In our input to the European Commission, PensionsEurope supports the Commission’s objective to simplify the life of taxpayers operating in the single market and we welcome the review of the VAT rules. In general, we believe all pension fund participants should be protected from unnecessary VAT burdens, regardless the character of the schemes as well as the Member State in which the services are being received. The current exemption for special investment funds should be extended to all pension schemes.
Even though the VAT exemption is in place, in some countries there is a stamp duty (for instance 4%) that is not subject or exempt from VAT and there is no possibility of any deduction. We urge the EC to recommend Member States to exempt (at least) pension schemes from this duty (or decrease their duty to no more than 1%).
Finally, we believe that establishing a cross-border investment-friendly tax environment in the EU not only requires removing unfair tax treatment but also introducing tax incentives.
In a press release issued today, PensionsEurope corrects the conclusions from Better Finance on the Bulgarian pension funds. Making use of incorrect data, Better Finance declares that Bulgarian private pensions have failed and goes as far as to recommend reversing the private pension reform of 2000 which means nationalising individual pension savings in Bulgaria. Not only would this have a detrimental effect on Bulgarian pensions, it also strongly contradicts with numerous European policy recommendations that highlight the importance of strengthening supplementary pensions in order for all Europeans to have adequate and sustainable income in old age. Read more in our press release.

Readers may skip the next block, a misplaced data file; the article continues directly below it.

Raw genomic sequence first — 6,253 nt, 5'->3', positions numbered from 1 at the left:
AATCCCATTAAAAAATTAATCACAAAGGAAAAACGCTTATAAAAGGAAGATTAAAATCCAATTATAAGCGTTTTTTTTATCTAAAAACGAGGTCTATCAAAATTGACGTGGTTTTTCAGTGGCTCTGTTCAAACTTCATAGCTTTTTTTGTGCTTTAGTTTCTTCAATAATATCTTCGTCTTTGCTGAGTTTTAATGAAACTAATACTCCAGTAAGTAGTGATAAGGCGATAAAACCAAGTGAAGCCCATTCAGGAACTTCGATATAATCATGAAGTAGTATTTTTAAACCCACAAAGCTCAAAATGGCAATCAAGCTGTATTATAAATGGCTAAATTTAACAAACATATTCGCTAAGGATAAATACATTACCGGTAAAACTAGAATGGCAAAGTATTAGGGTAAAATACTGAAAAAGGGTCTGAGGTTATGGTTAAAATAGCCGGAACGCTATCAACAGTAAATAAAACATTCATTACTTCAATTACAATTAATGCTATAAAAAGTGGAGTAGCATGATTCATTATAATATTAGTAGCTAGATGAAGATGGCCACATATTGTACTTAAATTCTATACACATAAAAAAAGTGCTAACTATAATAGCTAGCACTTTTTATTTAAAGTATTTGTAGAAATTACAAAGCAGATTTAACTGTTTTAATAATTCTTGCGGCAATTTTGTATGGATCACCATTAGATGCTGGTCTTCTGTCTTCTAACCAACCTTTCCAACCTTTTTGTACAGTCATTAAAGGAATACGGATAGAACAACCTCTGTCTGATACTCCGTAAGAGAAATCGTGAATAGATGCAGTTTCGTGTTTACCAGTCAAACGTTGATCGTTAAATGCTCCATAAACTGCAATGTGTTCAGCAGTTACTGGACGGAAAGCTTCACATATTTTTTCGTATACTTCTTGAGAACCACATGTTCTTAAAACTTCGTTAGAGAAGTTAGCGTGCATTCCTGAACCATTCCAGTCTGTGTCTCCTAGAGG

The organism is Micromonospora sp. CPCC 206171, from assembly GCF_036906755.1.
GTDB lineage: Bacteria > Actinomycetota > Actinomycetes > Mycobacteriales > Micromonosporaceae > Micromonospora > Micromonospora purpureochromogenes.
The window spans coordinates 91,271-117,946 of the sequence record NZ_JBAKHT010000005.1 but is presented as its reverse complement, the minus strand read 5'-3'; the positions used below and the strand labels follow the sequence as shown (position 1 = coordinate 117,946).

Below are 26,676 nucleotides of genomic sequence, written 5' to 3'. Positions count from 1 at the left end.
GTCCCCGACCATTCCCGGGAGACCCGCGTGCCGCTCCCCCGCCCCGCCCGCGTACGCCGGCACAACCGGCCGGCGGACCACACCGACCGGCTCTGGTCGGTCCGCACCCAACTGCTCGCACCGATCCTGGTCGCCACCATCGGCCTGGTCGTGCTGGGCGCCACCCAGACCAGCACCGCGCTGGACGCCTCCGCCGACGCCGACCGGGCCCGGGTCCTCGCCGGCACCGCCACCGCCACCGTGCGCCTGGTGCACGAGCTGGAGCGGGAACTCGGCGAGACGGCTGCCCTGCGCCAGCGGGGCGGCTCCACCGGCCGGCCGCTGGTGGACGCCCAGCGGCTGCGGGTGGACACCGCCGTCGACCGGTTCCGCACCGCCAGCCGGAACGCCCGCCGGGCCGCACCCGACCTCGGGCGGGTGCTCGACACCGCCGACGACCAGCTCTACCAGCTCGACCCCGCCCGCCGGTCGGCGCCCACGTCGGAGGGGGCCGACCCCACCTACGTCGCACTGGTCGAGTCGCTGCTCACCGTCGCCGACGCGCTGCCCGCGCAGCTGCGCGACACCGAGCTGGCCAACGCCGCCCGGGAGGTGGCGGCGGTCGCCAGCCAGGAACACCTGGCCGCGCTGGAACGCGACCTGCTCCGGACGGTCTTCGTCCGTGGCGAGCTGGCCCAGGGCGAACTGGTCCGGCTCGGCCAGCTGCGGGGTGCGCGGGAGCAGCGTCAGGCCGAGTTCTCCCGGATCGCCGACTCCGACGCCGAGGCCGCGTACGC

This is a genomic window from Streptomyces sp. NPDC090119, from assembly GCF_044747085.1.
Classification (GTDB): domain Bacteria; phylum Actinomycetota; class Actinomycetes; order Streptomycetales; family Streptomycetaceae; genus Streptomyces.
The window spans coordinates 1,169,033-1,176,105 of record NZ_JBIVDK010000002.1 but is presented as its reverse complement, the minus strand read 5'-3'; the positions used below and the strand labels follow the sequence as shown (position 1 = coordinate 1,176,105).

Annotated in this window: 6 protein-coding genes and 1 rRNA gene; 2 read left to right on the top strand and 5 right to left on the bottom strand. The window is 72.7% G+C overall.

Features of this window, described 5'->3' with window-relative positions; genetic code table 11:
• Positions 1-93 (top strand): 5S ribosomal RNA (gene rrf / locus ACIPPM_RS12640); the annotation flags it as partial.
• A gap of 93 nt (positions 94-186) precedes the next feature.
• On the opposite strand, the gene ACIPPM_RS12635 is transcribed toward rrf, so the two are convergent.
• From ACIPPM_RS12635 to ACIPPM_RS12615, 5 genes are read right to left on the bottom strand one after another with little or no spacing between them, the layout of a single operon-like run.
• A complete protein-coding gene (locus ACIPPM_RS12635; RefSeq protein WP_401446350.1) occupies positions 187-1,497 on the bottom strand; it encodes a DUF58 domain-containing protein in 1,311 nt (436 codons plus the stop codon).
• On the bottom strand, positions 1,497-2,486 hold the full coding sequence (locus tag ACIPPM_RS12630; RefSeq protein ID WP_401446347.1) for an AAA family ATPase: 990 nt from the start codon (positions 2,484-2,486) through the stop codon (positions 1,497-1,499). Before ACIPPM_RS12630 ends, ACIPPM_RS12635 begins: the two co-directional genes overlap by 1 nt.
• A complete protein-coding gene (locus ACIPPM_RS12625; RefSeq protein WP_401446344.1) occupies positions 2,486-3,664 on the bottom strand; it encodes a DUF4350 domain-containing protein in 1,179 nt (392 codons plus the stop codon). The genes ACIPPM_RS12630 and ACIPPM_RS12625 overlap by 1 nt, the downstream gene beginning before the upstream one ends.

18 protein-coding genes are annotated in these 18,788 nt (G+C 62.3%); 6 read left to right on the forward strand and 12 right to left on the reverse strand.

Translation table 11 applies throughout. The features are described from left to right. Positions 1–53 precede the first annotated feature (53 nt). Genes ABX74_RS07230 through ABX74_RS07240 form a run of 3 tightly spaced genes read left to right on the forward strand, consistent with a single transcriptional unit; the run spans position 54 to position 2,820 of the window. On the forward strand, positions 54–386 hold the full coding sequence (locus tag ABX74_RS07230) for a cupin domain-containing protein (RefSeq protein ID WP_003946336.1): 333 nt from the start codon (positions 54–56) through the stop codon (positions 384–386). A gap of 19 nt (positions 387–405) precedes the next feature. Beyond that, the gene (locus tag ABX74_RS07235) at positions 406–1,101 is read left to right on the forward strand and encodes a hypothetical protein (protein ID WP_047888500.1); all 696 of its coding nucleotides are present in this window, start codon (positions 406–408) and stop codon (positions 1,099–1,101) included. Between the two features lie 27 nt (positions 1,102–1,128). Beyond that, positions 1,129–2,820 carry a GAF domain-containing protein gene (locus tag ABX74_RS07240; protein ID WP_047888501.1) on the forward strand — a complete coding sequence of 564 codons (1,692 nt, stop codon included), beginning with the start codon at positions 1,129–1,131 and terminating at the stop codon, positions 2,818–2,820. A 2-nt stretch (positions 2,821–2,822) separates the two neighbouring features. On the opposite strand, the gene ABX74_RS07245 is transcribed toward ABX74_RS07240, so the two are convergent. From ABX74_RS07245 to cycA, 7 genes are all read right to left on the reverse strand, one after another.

PensionsEurope submitted its response to the ESAs’ survey on their mandatory templates of pre-contractual and periodic disclosures for products that “promote” ESG characteristics and products with sustainability objectives (articles 8, 11 and 9 of the Sustainable Finance Disclosure Regulation, SFDR).
In its response, PensionsEurope emphasises that a highly standardised presentation of the information in product disclosures is undesirable as the templates seem to be designed for classic investment products and are therefore not adequate for most pension plans. The proposed draft RTS and templates do not provide any differentiation between the various types of financial products, although SFDR requires the ESAs’ to take account of the various types of products and their characteristics when designing the new disclosure requirements and templates.
The response also draws attention to the need to simplify the templates and rejects the graphical representations proposed in the illustrative mock-ups as they would not adequately reflect IORPs’ investment strategies and would therefore be somehow misleading.
You can read our response to the ESAs' survey here.